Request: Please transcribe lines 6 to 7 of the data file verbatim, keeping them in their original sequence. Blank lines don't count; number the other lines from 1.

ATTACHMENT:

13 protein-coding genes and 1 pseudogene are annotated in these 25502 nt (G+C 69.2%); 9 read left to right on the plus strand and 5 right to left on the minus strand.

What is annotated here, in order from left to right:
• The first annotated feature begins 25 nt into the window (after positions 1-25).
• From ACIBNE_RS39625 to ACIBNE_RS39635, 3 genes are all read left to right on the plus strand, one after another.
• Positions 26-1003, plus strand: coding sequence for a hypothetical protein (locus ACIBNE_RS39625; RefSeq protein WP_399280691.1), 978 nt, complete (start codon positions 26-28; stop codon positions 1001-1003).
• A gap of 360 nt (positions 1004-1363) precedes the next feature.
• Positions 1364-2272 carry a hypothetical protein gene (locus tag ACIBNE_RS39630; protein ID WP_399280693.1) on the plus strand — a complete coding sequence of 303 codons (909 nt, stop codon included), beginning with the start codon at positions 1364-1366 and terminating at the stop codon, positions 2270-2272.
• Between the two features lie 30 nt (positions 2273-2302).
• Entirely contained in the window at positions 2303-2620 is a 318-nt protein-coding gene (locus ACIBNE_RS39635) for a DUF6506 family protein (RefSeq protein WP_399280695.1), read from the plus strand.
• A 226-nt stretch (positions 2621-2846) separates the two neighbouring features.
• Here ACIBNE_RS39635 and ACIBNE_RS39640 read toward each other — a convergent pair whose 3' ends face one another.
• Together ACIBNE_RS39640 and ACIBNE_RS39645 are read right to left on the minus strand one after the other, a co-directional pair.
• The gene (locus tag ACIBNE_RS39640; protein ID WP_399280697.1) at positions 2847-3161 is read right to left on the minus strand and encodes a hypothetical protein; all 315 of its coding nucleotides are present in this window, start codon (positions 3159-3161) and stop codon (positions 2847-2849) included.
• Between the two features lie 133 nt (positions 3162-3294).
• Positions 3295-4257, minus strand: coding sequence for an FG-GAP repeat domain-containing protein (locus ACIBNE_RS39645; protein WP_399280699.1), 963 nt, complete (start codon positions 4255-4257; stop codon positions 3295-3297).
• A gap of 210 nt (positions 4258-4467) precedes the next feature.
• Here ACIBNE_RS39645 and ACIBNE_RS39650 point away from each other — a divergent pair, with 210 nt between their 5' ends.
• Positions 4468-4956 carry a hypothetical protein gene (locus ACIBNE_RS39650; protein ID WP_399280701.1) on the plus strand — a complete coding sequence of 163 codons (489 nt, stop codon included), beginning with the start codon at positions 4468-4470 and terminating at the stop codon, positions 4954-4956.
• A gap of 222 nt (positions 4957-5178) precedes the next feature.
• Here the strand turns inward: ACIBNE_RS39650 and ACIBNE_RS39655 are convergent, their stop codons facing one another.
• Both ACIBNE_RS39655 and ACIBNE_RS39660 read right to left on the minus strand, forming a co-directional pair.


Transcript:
• A gap of 360 nt (positions 1004-1363) precedes the next feature.
• Positions 1364-2272 carry a hypothetical protein gene (locus tag ACIBNE_RS39630; protein ID WP_399280693.1) on the plus strand — a complete coding sequence of 303 codons (909 nt, stop codon included), beginning with the start codon at positions 1364-1366 and terminating at the stop codon, positions 2270-2272.